Each week I do a step by step demonstration painting for the students in both my Kaneville class, and at the Palette and Chisel Academy in Chicago. We discuss different situations or problems faced in trying to achieve a certain look or mood within a painting, and the ways to accomplish those goals.
We work predominantly from photographs, so finding a good photo is important.
When working from a photograph, remember that it is a reference –a tool used in working toward a finished piece of art.
Often the picture will not be perfect. Values, shapes, forms, or the arrangement of the elements themselves may need adjustment to develop a pleasing composition. Recognize what it is that you want to say about your subject and make adjustments accordingly.
The original photo on the left had an interesting backlit effect which I wanted to convey in my painting.
I wanted to demonstrate the glow of the setting sun coming from the background, so I began with adjusting the color in the photo to bring in that warmth.
The foreground is a combination of both warm and cool colors. The one area of snow has a harder edge which helps create a center of interest.
The second step is solidifying shape and form. With the light coming from behind, there aren't defined light areas of value. Instead, the light "wraps around" the forms creating the soft edges, with the dark areas most evident in the middle of the forms.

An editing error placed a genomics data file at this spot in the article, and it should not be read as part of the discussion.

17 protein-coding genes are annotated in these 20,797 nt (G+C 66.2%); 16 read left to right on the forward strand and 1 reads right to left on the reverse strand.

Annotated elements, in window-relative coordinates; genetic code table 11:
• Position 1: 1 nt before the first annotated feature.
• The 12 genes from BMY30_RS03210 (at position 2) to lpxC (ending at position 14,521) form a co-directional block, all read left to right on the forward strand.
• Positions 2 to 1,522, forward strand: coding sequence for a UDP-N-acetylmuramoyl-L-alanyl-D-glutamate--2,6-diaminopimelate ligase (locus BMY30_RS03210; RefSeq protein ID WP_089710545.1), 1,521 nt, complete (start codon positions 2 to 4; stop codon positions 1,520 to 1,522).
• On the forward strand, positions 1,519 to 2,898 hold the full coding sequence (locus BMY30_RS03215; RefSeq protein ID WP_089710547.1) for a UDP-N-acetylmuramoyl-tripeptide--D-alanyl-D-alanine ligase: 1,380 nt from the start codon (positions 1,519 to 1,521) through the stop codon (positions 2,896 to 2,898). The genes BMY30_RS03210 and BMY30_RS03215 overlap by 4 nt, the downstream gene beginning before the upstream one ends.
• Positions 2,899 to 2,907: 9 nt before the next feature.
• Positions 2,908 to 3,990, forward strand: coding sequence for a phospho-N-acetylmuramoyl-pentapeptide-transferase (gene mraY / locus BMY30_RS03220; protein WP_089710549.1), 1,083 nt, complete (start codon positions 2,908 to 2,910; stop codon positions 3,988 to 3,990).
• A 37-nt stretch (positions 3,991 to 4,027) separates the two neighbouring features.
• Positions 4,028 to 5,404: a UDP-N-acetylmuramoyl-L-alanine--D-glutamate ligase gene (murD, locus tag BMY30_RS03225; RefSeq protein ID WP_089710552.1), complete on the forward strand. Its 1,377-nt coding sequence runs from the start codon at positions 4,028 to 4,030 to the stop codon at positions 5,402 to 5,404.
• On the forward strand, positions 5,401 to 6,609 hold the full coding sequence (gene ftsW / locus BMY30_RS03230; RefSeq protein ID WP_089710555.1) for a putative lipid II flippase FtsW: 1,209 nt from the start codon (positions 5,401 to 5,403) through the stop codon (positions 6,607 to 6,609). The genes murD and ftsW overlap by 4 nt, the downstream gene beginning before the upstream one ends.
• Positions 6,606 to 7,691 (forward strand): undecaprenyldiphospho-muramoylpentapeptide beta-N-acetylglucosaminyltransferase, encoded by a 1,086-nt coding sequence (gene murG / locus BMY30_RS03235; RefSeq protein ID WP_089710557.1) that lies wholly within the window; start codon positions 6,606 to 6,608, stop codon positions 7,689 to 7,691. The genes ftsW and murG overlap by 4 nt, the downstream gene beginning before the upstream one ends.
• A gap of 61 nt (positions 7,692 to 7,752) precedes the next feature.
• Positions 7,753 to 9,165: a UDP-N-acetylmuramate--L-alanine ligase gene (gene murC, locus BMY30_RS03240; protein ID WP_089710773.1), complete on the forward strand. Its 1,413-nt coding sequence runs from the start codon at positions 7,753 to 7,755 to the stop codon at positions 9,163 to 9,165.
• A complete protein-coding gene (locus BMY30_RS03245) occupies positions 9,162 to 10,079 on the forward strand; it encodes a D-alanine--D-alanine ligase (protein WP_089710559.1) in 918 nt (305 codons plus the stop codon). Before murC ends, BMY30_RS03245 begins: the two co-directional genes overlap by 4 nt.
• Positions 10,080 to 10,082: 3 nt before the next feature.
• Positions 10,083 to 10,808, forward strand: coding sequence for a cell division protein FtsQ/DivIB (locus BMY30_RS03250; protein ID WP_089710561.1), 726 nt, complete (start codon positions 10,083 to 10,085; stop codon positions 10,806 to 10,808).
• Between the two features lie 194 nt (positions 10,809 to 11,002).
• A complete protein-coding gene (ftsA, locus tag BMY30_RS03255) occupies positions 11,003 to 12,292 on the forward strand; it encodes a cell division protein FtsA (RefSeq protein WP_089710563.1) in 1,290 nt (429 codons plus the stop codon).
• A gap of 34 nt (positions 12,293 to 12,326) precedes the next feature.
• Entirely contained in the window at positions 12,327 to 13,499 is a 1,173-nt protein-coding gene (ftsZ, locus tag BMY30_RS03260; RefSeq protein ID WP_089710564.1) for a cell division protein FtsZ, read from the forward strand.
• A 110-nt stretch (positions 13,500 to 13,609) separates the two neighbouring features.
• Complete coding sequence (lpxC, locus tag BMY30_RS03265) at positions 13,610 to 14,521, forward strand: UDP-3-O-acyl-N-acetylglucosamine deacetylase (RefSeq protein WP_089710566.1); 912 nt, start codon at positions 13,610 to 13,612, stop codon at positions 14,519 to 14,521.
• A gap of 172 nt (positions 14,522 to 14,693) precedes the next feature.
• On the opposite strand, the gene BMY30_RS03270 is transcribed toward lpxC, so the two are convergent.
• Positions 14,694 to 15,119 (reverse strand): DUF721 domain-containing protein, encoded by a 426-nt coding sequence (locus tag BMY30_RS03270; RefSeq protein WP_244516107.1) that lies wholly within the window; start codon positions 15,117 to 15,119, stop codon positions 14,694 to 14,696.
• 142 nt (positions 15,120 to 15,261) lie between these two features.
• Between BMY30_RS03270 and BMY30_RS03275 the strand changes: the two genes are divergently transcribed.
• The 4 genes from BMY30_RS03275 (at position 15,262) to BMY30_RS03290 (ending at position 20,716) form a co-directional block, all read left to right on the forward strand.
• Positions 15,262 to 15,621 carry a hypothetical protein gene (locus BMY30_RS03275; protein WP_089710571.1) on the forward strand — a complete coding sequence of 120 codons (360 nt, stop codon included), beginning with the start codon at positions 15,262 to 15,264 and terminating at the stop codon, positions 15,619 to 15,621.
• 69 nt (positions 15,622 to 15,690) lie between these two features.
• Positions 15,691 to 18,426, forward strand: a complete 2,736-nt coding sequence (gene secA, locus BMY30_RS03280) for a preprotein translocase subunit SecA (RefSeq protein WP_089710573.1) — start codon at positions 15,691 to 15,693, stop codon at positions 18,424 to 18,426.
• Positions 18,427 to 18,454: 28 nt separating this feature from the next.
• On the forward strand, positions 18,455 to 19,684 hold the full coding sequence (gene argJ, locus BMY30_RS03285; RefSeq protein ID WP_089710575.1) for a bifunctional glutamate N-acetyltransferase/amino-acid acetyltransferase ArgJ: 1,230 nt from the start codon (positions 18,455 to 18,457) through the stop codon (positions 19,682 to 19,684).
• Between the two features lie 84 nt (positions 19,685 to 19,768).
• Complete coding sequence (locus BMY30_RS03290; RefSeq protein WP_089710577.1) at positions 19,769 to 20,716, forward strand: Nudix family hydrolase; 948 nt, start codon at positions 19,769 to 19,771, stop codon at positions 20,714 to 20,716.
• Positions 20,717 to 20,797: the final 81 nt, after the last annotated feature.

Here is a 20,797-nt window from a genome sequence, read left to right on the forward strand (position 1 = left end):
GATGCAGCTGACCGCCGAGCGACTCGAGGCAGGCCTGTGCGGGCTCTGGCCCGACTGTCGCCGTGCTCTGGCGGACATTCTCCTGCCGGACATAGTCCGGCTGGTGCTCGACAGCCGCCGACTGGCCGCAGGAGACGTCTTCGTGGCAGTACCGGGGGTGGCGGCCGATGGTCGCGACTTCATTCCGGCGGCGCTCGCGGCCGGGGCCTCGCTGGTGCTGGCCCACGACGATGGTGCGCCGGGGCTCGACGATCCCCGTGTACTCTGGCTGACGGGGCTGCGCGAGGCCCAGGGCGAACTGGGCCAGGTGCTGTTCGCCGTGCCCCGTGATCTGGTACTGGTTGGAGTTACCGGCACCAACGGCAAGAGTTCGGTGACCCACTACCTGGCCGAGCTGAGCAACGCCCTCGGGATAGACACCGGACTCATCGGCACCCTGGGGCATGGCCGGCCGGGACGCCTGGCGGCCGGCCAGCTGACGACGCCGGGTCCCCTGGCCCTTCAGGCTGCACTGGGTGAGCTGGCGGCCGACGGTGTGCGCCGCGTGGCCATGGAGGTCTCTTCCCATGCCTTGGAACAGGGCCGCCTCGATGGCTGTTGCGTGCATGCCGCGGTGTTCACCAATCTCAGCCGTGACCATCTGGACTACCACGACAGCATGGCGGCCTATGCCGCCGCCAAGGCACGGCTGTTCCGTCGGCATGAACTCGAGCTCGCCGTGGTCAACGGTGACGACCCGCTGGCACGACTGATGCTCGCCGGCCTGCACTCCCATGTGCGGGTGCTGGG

Also, painting the trees and the background at the same time helps to achieve the desired soft edges.
Note: an edge is where to different colors or values meet. When the colors or values are extreme they create a hard edge. When they are close in value or color they create a soft edge.
The final step in the demonstration is always detail. I like to keep the painting simple and let the pattern dominate the image.
Remember, a good photograph is merely a starting point toward a great painting.
There are many ways that artist use to create the illusion of depth in their paintings
• linear perspective
• aerial perspective
• contrast of values
One that I use most often is the angle and plane concept.
The change of value on a flat horizontal plane is different than that on an inclined plane. To make a plane in your painting appear to be horizontal, the amount of change of value needs to be within a 10 percent range. More of a change will make the plane inclined.
In this demonstration painting, the flat rock surface is basically a horizontal plane. The change of value from front to back is within the 10 percent range and therefore the plane appears to be horizontal.
Step 1 of the painting is the critical step which establishes the change of value of the horizontal plane.
Step 2-adding the background.
Step 3 -adding the details.
Adding more contrast and details in the foreground helps create the illusion of depth.